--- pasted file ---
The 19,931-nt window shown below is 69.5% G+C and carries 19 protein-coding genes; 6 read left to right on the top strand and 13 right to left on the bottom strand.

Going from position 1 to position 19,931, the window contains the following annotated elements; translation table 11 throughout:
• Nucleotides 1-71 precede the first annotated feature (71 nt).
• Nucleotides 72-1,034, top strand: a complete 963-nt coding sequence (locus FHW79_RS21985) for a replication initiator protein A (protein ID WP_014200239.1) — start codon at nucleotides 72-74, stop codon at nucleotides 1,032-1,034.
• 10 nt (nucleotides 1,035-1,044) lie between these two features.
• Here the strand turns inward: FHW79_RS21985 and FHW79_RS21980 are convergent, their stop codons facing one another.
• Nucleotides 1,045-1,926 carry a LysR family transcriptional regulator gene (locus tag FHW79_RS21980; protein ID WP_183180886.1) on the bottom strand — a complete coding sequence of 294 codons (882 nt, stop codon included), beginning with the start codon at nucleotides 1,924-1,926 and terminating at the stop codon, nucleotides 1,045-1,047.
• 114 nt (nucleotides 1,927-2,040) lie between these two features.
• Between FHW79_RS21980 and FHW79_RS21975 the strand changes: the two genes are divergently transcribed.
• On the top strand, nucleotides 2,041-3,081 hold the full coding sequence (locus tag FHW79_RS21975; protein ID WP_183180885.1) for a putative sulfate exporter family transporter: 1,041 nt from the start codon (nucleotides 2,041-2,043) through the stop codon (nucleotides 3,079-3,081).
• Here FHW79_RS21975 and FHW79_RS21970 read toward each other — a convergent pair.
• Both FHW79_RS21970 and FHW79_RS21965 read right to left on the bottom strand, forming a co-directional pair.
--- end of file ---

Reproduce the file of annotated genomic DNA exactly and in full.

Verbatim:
The 19,931-nt window shown below is 69.5% G+C and carries 19 protein-coding genes; 6 read left to right on the top strand and 13 right to left on the bottom strand.

Going from position 1 to position 19,931, the window contains the following annotated elements; translation table 11 throughout:
• Nucleotides 1-71 precede the first annotated feature (71 nt).
• Nucleotides 72-1,034, top strand: a complete 963-nt coding sequence (locus FHW79_RS21985) for a replication initiator protein A (protein ID WP_014200239.1) — start codon at nucleotides 72-74, stop codon at nucleotides 1,032-1,034.
• 10 nt (nucleotides 1,035-1,044) lie between these two features.
• Here the strand turns inward: FHW79_RS21985 and FHW79_RS21980 are convergent, their stop codons facing one another.
• Nucleotides 1,045-1,926 carry a LysR family transcriptional regulator gene (locus tag FHW79_RS21980; protein ID WP_183180886.1) on the bottom strand — a complete coding sequence of 294 codons (882 nt, stop codon included), beginning with the start codon at nucleotides 1,924-1,926 and terminating at the stop codon, nucleotides 1,045-1,047.
• 114 nt (nucleotides 1,927-2,040) lie between these two features.
• Between FHW79_RS21980 and FHW79_RS21975 the strand changes: the two genes are divergently transcribed.
• On the top strand, nucleotides 2,041-3,081 hold the full coding sequence (locus tag FHW79_RS21975; protein ID WP_183180885.1) for a putative sulfate exporter family transporter: 1,041 nt from the start codon (nucleotides 2,041-2,043) through the stop codon (nucleotides 3,079-3,081).
• Here FHW79_RS21975 and FHW79_RS21970 read toward each other — a convergent pair.
• Both FHW79_RS21970 and FHW79_RS21965 read right to left on the bottom strand, forming a co-directional pair.